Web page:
Aureole etc.

Golden Age singers

Nimbus on-line

Faure songs
Charlotte de Rothschild (soprano);

  Founder: Len Mullenger
Classical Editor: Rob Barnett

Some items
to consider

in the first division

extraordinary by any standards

An excellent disc

a new benchmark

summation of a lifetime’s experience.

Piano Concertos 1 and 2
Surprise Best Seller and now

A Garland for John McCabe


DIETHELM Symphonies

The best Rite of Spring in Years

BACH Magnificat

Brian Symphs 8, 21, 26

Just enjoy it!

La Mer Ticciati








Advertising on

Donate and keep us afloat


New Releases

Naxos Classical

Nimbus Podcast

Obtain 10% discount

Special offer 50% off

Musicweb sells the following labels
Acte Préalable
(THE Polish label)
Altus 10% off
Atoll 10% off
CRD 10% off
Hallé 10% off
Lyrita 10% off
Nimbus 10% off
Nimbus Alliance
Prima voce 10% off
Red Priest 10% off
Retrospective 10% off
Saydisc 10% off
Sterling 10% off

Follow us on Twitter

Subscribe to our free weekly review listing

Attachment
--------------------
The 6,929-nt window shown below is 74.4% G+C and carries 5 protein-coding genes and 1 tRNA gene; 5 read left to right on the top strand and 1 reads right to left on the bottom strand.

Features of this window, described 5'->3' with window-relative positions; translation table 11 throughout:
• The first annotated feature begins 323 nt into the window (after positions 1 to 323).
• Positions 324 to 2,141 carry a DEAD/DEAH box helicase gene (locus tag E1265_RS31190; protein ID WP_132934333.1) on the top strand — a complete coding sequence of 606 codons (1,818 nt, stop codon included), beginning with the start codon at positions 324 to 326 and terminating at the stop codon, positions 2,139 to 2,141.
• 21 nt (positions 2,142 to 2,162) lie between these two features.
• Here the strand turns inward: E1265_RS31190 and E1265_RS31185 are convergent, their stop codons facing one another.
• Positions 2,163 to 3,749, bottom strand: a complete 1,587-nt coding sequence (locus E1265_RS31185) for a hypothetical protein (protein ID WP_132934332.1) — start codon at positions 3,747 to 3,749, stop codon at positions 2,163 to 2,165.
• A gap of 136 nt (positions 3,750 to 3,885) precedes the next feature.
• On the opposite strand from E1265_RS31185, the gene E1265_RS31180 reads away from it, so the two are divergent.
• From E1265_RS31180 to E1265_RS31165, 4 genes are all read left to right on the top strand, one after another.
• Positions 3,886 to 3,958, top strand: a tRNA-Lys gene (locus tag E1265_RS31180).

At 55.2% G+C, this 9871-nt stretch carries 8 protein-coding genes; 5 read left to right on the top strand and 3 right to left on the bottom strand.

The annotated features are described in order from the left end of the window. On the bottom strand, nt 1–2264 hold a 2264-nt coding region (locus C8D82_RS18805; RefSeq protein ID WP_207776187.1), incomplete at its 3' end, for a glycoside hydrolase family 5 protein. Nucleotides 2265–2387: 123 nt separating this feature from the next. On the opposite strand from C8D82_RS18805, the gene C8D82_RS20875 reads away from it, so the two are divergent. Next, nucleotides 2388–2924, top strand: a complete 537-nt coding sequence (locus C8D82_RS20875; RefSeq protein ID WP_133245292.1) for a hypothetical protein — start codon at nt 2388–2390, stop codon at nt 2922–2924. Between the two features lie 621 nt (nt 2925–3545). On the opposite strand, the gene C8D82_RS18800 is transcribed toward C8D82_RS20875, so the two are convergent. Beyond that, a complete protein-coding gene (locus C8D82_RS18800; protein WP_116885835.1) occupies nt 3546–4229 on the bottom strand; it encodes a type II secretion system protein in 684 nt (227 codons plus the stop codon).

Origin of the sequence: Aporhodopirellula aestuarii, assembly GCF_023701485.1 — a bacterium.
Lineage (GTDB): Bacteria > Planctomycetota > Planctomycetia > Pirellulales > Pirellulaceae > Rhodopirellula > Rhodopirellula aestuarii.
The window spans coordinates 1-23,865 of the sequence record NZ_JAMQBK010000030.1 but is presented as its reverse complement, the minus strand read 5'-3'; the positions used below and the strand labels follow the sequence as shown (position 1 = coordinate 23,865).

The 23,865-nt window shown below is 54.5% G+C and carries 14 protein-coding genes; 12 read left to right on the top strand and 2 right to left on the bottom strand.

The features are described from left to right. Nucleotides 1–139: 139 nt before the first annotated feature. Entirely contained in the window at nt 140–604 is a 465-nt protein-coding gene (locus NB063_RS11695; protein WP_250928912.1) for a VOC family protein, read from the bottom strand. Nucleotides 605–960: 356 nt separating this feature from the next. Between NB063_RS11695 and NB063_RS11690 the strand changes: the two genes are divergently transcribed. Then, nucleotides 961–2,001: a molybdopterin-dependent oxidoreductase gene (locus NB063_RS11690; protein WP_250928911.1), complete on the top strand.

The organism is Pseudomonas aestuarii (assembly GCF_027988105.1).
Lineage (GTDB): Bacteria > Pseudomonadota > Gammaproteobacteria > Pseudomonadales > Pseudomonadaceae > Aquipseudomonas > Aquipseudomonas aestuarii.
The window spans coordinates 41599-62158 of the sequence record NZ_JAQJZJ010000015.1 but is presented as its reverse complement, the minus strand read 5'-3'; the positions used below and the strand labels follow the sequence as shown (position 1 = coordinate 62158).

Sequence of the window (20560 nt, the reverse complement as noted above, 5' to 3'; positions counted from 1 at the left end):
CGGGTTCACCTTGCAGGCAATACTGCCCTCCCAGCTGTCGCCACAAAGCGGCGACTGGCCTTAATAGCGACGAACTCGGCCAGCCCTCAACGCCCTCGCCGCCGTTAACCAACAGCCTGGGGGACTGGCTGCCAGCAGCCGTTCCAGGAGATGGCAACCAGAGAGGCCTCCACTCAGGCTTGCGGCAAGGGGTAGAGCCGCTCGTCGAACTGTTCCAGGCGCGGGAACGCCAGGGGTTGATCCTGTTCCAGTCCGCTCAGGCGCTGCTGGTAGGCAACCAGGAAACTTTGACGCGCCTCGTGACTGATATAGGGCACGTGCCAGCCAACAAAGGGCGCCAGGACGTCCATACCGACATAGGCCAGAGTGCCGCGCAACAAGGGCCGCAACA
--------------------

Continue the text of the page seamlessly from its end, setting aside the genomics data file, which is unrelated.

Sample: See what you will get

Editorial Board
MusicWeb International
Founding Editor
Rob Barnett
Senior Editor
John Quinn
Seen & Heard
Editor Emeritus
   Bill Kenny
Editor in Chief
MusicWeb Webmaster
   David Barker
MusicWeb Founder
   Len Mullenger


CD: MDT AmazonUK AmazonUS

Elias (Elijah) Oratorio Op 70 [123:01]
Claudia Barainsky (soprano); Franziska Gottwald (alto); Rainer Trost (tenor); Thomas E Bauer (bass)
Chorus Musicus Köln; Das Neue Orchester/Christoph Spering
rec. Philharmonie Essen, 28-29 November 2009
text and English translation included

Experience Classicsonline

I very much enjoyed the recent Naxos issue of Elias conducted by Jun Märkl (see review), in particular because of its dramatic thrust and the quality of its soloists. How good to be able to welcome another fine new recording of the work, again one which takes the composer’s intentions seriously and above all freshly. The present version goes even further in some respects by using an orchestra specializing in historically informed performance. Very properly we have an ophicleide instead of a tuba or bass trombone and the timpanist must have worn out several pairs of hard sticks in his very audible enthusiasm. The choir of about eighty sing with great clarity and fervour where needed but also with great beauty and indeed variety of tone. The various smaller ensembles sometimes sung by a semi-chorus are sung here by a mixture of the soloists and members of the choir and form some of the loveliest moments of the performance.